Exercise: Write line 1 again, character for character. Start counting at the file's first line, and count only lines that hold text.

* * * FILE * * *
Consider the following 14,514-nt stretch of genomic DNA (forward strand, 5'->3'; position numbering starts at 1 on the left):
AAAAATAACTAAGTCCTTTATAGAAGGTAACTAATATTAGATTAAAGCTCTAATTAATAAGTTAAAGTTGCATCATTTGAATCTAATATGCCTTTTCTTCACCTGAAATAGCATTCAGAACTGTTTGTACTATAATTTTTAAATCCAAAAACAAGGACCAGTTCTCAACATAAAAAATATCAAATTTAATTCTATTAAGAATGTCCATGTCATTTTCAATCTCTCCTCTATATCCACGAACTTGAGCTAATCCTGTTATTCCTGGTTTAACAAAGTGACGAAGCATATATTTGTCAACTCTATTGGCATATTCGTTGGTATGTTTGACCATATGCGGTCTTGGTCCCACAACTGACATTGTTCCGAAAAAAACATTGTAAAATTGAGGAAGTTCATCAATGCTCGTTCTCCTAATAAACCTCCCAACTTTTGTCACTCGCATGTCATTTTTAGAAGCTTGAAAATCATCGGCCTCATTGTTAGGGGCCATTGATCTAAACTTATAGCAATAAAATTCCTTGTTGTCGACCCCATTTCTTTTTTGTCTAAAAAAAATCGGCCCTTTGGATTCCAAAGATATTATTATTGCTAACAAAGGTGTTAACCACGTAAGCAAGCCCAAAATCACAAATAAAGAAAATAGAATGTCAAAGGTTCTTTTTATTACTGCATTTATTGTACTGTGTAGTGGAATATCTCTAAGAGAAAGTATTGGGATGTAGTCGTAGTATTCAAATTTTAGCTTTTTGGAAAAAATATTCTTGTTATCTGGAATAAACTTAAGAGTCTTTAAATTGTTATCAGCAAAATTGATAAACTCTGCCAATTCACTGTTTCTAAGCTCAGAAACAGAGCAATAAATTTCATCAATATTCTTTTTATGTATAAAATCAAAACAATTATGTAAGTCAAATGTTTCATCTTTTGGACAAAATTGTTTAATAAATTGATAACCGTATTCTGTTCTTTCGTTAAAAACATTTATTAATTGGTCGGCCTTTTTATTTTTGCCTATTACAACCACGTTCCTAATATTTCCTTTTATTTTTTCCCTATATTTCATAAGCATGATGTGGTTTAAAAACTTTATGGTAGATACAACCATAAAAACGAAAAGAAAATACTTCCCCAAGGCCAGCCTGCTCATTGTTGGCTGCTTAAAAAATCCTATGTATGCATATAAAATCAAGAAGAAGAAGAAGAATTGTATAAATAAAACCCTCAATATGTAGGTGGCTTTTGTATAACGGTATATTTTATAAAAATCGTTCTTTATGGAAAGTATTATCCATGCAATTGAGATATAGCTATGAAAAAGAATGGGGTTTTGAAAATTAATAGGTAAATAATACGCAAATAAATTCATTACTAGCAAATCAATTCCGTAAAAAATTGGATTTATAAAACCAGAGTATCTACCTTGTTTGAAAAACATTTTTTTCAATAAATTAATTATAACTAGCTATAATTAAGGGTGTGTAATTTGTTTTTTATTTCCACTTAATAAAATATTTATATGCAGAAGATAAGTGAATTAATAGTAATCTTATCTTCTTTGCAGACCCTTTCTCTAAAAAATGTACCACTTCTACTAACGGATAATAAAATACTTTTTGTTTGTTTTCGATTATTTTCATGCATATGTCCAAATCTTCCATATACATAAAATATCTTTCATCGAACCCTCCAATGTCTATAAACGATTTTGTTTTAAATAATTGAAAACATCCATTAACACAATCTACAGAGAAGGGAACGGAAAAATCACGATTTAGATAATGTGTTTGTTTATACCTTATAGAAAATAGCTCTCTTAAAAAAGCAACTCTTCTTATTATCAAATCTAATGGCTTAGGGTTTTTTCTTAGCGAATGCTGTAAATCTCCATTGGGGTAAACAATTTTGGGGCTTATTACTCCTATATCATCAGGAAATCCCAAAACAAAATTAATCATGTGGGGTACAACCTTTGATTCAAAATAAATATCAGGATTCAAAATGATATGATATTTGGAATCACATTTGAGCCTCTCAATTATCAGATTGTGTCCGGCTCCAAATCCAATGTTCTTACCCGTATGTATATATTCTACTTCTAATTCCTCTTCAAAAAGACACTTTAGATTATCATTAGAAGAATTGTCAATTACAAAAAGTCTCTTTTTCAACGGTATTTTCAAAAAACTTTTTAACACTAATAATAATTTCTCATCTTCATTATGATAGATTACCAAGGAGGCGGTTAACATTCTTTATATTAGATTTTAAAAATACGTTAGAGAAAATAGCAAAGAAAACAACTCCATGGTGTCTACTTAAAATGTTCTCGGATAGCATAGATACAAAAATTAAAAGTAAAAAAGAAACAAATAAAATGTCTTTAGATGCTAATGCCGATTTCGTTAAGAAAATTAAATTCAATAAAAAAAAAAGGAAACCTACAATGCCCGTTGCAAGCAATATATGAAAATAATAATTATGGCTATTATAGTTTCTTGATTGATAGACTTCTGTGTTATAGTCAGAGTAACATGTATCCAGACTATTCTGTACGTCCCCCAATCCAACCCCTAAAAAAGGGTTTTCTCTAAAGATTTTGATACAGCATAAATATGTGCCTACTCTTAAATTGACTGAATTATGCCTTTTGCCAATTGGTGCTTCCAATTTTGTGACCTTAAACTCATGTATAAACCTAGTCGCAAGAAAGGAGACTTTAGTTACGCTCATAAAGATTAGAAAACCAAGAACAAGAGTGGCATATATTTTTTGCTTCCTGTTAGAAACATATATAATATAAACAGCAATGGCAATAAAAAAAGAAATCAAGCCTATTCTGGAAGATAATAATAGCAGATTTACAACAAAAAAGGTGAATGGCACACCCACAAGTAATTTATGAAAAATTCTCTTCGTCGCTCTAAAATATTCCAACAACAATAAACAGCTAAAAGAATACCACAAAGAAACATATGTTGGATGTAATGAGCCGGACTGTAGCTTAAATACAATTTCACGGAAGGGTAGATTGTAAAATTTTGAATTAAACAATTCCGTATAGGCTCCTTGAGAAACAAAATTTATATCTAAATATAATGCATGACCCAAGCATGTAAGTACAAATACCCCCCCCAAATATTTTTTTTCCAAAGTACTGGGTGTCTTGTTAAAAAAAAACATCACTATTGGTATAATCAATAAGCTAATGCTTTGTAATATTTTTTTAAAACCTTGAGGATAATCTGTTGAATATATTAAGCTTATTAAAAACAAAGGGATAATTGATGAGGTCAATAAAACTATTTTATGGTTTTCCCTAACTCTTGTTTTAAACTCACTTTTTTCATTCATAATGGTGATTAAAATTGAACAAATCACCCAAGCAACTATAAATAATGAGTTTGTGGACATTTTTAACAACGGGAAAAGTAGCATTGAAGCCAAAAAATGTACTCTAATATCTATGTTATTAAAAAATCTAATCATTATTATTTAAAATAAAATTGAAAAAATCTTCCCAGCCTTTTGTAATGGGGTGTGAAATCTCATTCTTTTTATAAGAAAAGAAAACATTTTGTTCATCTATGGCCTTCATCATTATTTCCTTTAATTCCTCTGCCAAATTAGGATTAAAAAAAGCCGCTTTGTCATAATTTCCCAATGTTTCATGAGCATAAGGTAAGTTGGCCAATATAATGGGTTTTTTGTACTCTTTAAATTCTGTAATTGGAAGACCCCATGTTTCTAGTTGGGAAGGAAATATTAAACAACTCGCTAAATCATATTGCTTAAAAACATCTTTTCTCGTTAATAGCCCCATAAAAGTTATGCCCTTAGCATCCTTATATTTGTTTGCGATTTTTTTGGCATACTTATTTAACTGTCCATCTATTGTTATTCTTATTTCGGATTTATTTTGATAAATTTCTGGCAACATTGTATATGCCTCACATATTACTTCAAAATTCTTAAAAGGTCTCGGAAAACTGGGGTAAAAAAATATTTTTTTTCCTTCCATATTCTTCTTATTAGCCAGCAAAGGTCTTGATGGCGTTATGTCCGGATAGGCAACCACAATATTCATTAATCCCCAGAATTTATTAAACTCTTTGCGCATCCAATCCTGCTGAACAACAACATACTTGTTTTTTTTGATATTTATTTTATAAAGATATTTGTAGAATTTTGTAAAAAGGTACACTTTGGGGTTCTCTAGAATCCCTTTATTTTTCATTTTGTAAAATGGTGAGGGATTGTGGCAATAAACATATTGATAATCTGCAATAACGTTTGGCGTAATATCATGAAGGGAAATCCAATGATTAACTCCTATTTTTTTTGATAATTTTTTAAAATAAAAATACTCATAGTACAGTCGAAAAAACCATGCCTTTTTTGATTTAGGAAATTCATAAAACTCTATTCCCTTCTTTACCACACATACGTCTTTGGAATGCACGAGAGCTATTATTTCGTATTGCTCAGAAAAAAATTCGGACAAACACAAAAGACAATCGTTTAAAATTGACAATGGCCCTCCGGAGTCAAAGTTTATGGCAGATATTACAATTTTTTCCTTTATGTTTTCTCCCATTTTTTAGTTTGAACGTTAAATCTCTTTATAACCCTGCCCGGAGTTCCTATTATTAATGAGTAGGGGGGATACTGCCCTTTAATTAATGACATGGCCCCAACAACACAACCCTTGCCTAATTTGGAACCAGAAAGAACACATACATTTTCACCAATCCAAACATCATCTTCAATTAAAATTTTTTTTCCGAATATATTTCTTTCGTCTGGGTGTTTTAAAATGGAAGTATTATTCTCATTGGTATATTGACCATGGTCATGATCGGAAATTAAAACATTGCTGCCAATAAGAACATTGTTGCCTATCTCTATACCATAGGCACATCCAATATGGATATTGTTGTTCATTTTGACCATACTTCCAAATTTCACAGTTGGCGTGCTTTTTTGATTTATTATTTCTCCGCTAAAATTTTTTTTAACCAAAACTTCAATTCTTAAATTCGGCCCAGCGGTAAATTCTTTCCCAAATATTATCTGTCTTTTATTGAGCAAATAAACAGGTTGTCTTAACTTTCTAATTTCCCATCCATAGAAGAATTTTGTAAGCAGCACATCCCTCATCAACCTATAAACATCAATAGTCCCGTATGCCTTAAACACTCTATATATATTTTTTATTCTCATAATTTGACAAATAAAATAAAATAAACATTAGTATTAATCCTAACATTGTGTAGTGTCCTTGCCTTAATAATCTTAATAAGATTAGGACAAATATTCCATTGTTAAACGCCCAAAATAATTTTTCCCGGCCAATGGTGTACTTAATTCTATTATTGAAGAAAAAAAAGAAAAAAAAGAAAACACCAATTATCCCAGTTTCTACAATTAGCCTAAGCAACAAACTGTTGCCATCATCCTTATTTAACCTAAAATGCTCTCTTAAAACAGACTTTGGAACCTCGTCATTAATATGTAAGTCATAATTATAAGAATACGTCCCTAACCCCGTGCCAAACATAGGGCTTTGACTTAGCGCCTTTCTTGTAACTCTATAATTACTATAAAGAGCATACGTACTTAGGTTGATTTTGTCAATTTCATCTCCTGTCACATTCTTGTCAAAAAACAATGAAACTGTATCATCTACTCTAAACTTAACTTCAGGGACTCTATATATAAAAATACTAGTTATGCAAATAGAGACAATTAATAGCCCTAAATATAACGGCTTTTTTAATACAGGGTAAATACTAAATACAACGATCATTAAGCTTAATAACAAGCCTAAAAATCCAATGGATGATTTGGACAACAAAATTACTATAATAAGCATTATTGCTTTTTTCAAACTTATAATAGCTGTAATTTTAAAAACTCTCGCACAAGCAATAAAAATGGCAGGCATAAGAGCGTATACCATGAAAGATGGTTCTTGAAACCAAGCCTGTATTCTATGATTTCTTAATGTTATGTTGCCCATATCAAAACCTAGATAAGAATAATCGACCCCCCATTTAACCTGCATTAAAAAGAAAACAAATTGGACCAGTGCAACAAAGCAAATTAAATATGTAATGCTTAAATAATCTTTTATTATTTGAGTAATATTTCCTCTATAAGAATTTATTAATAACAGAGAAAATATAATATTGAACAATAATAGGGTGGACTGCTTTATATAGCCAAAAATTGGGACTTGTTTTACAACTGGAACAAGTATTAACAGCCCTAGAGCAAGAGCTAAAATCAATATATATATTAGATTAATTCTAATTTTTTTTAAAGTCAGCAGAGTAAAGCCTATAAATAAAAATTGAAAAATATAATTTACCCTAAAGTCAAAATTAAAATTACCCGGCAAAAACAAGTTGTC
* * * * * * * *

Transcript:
Consider the following 14,514-nt stretch of genomic DNA (forward strand, 5'->3'; position numbering starts at 1 on the left):